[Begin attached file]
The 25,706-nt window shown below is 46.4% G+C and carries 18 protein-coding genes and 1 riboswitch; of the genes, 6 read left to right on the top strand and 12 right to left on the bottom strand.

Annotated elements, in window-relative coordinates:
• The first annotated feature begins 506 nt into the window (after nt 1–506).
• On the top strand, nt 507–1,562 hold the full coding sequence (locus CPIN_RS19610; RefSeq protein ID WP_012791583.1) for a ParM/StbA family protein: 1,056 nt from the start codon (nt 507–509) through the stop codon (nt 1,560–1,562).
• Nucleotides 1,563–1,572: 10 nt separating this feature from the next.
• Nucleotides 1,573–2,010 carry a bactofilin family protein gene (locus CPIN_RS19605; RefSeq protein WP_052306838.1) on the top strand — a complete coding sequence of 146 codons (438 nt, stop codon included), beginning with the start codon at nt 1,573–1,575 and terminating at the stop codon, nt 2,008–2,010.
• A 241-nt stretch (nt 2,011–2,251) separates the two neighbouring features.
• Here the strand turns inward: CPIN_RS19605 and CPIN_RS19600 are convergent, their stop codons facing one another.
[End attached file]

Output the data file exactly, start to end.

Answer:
The 25,706-nt window shown below is 46.4% G+C and carries 18 protein-coding genes and 1 riboswitch; of the genes, 6 read left to right on the top strand and 12 right to left on the bottom strand.

Annotated elements, in window-relative coordinates:
• The first annotated feature begins 506 nt into the window (after nt 1–506).
• On the top strand, nt 507–1,562 hold the full coding sequence (locus CPIN_RS19610; RefSeq protein ID WP_012791583.1) for a ParM/StbA family protein: 1,056 nt from the start codon (nt 507–509) through the stop codon (nt 1,560–1,562).
• Nucleotides 1,563–1,572: 10 nt separating this feature from the next.
• Nucleotides 1,573–2,010 carry a bactofilin family protein gene (locus CPIN_RS19605; RefSeq protein WP_052306838.1) on the top strand — a complete coding sequence of 146 codons (438 nt, stop codon included), beginning with the start codon at nt 1,573–1,575 and terminating at the stop codon, nt 2,008–2,010.
• A 241-nt stretch (nt 2,011–2,251) separates the two neighbouring features.
• Here the strand turns inward: CPIN_RS19605 and CPIN_RS19600 are convergent, their stop codons facing one another.